Even so, with $105 billion in trade, I believe we can double our bilateral trade within five years. And why do I say that? See examples from other South American countries. The volume of our bilateral trade with Chile, Peru, and Colombia is equivalent to about 10% of the GDP of these countries. For example, Peru’s GDP is 222 billion and our bilateral trade is 23 billion. But with Brazil, with an economy of 2 trillion, our trade is only 5% of GDP. That means there’s a lot of field to expand. We are working toward that goal now as we move toward trade agreements. At the same time, the world seeks to diversify supply chains for the post-pandemic period, to depend less on Communist China, because we see all the danger dominated by them. This presents a new opportunity for Brazil to be one of the destinations for international companies that want to reduce their presence in Communist China.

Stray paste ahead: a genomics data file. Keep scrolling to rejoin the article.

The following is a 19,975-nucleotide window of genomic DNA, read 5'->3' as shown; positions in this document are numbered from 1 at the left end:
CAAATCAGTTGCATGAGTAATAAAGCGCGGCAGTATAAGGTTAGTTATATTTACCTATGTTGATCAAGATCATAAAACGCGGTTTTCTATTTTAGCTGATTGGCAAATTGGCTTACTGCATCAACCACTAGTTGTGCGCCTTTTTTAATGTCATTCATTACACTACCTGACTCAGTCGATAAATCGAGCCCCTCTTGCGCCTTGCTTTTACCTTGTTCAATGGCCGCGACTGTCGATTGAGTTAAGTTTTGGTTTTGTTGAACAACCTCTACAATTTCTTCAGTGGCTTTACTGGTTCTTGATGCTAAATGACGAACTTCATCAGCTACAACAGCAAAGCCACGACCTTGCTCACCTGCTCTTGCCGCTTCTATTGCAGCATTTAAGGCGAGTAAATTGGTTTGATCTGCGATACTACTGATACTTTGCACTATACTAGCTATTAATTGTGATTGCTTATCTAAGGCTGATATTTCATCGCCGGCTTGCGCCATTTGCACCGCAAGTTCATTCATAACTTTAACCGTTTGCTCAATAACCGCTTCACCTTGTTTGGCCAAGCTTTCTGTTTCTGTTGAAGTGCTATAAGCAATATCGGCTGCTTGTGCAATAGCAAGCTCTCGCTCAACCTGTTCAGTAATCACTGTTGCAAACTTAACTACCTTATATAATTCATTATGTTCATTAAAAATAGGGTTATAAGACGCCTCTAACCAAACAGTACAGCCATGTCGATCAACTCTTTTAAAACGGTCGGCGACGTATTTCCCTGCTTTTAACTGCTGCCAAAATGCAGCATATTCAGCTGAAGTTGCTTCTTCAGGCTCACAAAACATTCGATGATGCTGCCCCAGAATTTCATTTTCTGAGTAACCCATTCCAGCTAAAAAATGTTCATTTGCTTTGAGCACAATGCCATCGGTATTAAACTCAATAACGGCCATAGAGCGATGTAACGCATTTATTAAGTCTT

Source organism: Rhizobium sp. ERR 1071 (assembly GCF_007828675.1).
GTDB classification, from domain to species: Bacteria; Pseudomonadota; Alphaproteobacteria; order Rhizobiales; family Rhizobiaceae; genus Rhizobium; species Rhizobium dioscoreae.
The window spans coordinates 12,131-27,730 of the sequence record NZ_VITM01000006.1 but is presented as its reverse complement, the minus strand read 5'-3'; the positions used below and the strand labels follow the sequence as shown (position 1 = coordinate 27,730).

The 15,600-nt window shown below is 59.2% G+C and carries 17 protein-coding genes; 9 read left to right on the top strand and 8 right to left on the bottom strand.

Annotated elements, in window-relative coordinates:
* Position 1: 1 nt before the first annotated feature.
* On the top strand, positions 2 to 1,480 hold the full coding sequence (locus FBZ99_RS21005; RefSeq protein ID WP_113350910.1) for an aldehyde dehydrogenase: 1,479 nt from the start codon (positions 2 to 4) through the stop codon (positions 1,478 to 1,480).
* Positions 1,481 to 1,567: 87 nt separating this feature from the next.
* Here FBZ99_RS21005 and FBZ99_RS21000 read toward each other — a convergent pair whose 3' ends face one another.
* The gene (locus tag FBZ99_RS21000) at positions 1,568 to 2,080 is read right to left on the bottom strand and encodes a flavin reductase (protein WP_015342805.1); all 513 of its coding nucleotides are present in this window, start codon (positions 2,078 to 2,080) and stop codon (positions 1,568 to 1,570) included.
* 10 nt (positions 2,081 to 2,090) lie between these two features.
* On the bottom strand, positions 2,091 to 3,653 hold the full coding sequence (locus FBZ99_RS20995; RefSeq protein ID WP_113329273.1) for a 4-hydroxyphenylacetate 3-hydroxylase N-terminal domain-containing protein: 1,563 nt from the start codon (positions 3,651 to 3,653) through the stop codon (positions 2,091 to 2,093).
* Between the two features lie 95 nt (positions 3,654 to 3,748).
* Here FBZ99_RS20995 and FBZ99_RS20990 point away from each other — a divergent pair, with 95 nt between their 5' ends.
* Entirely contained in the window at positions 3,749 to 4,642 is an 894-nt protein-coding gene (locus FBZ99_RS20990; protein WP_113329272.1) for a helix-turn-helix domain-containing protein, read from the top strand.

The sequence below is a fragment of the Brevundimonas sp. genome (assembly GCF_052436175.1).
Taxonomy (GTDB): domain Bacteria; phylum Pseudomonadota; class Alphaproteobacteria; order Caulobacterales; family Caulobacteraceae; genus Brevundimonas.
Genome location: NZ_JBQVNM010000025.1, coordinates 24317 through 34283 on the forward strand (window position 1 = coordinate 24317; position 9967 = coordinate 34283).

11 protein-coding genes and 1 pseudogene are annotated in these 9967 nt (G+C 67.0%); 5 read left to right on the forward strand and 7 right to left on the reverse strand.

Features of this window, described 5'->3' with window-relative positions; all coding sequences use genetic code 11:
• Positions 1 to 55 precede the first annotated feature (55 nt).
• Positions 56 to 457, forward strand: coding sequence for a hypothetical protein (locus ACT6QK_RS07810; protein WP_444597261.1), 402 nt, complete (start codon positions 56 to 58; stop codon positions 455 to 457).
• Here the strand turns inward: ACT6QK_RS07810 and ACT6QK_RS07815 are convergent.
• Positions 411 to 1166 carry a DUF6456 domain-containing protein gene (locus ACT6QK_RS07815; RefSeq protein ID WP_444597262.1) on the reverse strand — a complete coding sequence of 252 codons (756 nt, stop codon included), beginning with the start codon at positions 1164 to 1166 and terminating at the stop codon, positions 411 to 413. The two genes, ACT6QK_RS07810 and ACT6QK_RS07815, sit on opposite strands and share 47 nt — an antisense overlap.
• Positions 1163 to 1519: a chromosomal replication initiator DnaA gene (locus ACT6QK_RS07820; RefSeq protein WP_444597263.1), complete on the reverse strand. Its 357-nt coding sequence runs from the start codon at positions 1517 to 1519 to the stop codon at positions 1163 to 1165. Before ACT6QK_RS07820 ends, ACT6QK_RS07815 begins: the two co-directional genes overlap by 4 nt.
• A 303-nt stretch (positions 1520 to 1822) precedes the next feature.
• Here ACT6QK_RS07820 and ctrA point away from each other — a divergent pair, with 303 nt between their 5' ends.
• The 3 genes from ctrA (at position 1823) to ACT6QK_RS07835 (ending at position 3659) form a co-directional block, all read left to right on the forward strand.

The United States and Brazil are currently pursuing a commercial agreement under the ATEC. Currently, we are dealing with four themes: facilitate investment, good regulatory practices, anti-corruption measures and digital trade. Our goal is to announce substantial progress on this package before the end of the year.
Despite the pandemic, many other efforts are underway. We held the first virtual Commercial Dialogue soon after my arrival. An important forum to address specific topics. We have established new mechanisms to address issues related to mining and energy. And we are talking more and more with American investors interested in the Brazilian sectors that are expanding to private capital.
The United States has already publicly announced its strong support for Brazil’s OECD support. By achieving the important milestones needed for full membership, Brazil will become a more competitive economy and increase its capacity to attract domestic and foreign investments. As the largest investors in Brazil, for the United States, competitiveness is extremely important. And I’ve had excellent conversations about it with many Brazilian private sector associations.